This year’s free fistula medical camp organized by the Flying Doctors Society of Africa and the Freedom from Fistula Foundation took place between 11 – 18 June 2015 at the Kenyatta National Hospital. Among the recipients of this noble venture was Rose Nyambura, a 31 year-old single mother of one. Rose, from Murang’a County in Central Kenya is one of the rare cases that was observed during the camp.
All of Rose’s childhood memories are largely of her padding her inner wear with pieces of old clothes and bedsheets.
“At the age of three years when all my peers had graduated from using nappies and were now potty trained, I would still be dressed in nappies. For some reason, I continued wetting my pants just like a little baby. But even though I was only three years old, I knew that there was something wrong with me,” she says.
When she began pre-school at the age of four years, it became impossible for her to go to school with a nappy, something that invited the wrath of her mother.
“My mother would scold me, accusing me of behaving like a baby. Each time I wet my pants she would give me a thorough beating. Despite my promises I made to her that I would stop urinating on myself, my urine continued flowing freely, much to my dismay. My mother’s beatings intensified,” a sad Rose remembers.
At the age of nine years, and fed up of her mother’s beatings, Rose devised a strategy to deceive her mother.
“I ransacked the house for old clothes, towels and bedsheets, and cut them into neat little pieces. I would then stuff the pieces of cloth in my panty, which would then contain my urine. I would change the pieces of cloth when they felt full, just before they soiled my clothes. Each night, I would gather all the used pieces of cloth, wash them and secretly hang them out to dry, carefully not to let my mother know. Thankfully, this strategy worked perfectly for my mother stopped scolding me, congratulating me for finally ‘growing up’,” she remembers.
This is a routine she religiously practiced until she completed her primary schooling at the age of 14 years. But then, a new challenge loomed when she had to report to a boarding school for her secondary education. In a community where a dorm hosted hundreds of girls, how would she successfully keep her secret?
“Believe it or not, I managed to hide my urine leak problem from my entire school community. Nobody ever got to know about it for the entire four years. But this time round, I did not use old pieces of cloth. All the pocket money I would be given by my parents would go to buying pads, which would contain my urine. Every minute, every day of my secondary and college education, I had a pad on,” she says.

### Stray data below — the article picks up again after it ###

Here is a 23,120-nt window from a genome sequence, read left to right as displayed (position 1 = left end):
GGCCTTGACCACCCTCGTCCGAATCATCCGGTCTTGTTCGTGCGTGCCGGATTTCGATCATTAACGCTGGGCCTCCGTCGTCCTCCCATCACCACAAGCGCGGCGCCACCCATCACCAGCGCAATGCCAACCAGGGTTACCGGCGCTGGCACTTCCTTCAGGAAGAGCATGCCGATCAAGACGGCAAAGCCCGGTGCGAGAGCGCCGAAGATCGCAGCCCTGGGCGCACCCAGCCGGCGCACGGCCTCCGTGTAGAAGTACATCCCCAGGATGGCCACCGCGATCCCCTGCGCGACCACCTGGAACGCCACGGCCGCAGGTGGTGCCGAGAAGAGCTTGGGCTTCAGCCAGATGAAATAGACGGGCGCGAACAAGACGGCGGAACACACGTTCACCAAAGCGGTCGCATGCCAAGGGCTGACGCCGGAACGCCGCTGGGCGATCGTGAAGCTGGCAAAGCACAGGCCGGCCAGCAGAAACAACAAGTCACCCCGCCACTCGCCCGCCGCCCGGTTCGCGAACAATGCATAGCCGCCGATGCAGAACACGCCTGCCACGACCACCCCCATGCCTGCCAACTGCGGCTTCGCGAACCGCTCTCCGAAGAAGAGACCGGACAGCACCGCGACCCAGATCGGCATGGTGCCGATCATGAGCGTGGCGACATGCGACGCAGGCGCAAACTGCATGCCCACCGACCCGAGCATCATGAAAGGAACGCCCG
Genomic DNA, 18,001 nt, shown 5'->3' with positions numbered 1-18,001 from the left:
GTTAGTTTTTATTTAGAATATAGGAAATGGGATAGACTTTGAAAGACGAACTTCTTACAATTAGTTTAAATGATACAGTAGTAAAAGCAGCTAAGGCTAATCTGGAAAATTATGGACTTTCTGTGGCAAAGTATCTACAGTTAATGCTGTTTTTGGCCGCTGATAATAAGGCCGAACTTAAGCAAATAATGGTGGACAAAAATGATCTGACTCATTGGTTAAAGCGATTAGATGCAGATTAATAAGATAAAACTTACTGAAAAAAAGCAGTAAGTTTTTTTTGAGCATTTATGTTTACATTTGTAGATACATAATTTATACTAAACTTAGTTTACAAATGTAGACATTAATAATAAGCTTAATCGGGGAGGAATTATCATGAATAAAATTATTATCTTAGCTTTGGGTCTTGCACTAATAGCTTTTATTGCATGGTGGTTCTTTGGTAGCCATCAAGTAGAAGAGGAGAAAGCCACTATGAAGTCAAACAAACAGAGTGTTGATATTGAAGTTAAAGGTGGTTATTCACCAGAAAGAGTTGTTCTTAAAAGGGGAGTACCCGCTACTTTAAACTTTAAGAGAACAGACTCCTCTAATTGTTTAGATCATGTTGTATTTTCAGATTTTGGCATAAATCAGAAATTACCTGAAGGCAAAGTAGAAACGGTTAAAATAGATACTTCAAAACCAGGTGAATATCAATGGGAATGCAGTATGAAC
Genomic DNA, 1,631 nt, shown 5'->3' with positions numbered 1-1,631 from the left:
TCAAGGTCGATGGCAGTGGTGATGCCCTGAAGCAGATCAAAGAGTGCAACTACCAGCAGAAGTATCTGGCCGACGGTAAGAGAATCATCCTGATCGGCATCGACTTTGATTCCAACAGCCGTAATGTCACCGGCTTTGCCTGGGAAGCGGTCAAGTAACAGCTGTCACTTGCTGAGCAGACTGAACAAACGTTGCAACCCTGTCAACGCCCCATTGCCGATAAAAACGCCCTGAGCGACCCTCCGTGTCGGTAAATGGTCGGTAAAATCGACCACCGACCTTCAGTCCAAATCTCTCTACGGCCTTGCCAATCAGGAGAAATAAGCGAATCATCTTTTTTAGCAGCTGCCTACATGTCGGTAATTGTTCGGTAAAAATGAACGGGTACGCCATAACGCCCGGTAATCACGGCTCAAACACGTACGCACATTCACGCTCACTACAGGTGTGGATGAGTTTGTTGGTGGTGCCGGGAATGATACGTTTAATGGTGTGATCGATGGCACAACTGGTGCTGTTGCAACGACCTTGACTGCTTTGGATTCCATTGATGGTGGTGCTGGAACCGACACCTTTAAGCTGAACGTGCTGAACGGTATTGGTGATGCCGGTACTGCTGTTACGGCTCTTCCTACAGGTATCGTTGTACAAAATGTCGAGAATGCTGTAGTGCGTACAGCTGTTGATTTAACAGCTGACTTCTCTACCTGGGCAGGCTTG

Soon after completing college, Rose decided to get pregnant, hoping that it would cure the leaking problem. She conceived and carried her pregnancy to term. However, something went awfully wrong during the birth.
“My baby came out with his hands first. By the time they were getting his whole body out, he was already dead,” she says.
Undeterred by that unfortunate incident, determined to put to an end her leaking problem, she got pregnant again soon after. This time round, she delivered a healthy baby girl. But it still did not solve her problem. She continued leaking urine.
“I was so sure that pregnancy would solve my problem but after being pregnant twice and observing no improvement, I gave up and decided to fully accept that I would leak urine for the rest of life. I became content with putting on pad every single minute for the rest of my life even though I was not always on my period,” she says.
But all that changed one day when she was listening to her favourite radio station –Inooro FM, the Kikuyu vernacular station broadcast by the Royal Media Services. The announcement called on all women who leaked urine to make their way to Kenyatta National Hospital for free fistula repair services. She wasted no time in boarding a vehicle to the capital city.
Thankfully, she was selected as one of the beneficiaries of the surgical procedure, which saw her congenital vaginal fistula repaired. Rose was born with a fistula, hence her inability to control her urine right from birth.
After the successful surgery, Rose decided to inform her friends and relatives the secret she had kept three decades.
“When my mother leant of my surgery, she was completely shocked. She had thought my leaking urine problem had stopped when I was nine years old. She was so remorseful, sad that I had never told her that it had never really stopped,” Rose says.
Rose is one of the 11 women from Murang’a country who benefited from free fistula repair surgery at this year’s fistula camp organized by the Flying Doctor’s Society of Africa and the Freedom from Fistula Foundation. A total of 208 women suffering from fistula were successfully operated on -free of charge.
As she recovers from the surgery, Rose describes her feeling as ‘strange’.
“I have never had a dry feeling in my genital area. I have always been wet. I feel as though I am naked right now. I fee strange, odd. This is a new normal for me, a welcome one albeit. All I can say is thank you to the FFF and FDSA and the team of doctors and nurses who have given me a genuine reason to smile.”